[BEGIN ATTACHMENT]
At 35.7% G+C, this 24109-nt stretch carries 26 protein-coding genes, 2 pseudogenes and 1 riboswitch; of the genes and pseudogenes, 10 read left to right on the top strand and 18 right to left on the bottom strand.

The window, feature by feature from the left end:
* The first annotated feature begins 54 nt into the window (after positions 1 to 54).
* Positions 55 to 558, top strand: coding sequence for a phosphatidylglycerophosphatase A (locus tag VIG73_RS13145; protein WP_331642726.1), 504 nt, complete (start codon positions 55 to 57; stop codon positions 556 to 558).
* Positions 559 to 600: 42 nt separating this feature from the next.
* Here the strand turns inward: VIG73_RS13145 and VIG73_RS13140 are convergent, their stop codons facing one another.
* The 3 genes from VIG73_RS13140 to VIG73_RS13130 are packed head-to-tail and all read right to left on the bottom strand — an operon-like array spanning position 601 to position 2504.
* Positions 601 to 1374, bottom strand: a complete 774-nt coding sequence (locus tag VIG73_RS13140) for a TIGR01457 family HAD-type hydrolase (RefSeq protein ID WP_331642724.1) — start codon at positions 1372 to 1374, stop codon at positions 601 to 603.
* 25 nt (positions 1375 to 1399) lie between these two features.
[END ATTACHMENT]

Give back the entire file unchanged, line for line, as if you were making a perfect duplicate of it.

At 35.7% G+C, this 24109-nt stretch carries 26 protein-coding genes, 2 pseudogenes and 1 riboswitch; of the genes and pseudogenes, 10 read left to right on the top strand and 18 right to left on the bottom strand.

The window, feature by feature from the left end:
* The first annotated feature begins 54 nt into the window (after positions 1 to 54).
* Positions 55 to 558, top strand: coding sequence for a phosphatidylglycerophosphatase A (locus tag VIG73_RS13145; protein WP_331642726.1), 504 nt, complete (start codon positions 55 to 57; stop codon positions 556 to 558).
* Positions 559 to 600: 42 nt separating this feature from the next.
* Here the strand turns inward: VIG73_RS13145 and VIG73_RS13140 are convergent, their stop codons facing one another.
* The 3 genes from VIG73_RS13140 to VIG73_RS13130 are packed head-to-tail and all read right to left on the bottom strand — an operon-like array spanning position 601 to position 2504.
* Positions 601 to 1374, bottom strand: a complete 774-nt coding sequence (locus tag VIG73_RS13140) for a TIGR01457 family HAD-type hydrolase (RefSeq protein ID WP_331642724.1) — start codon at positions 1372 to 1374, stop codon at positions 601 to 603.
* 25 nt (positions 1375 to 1399) lie between these two features.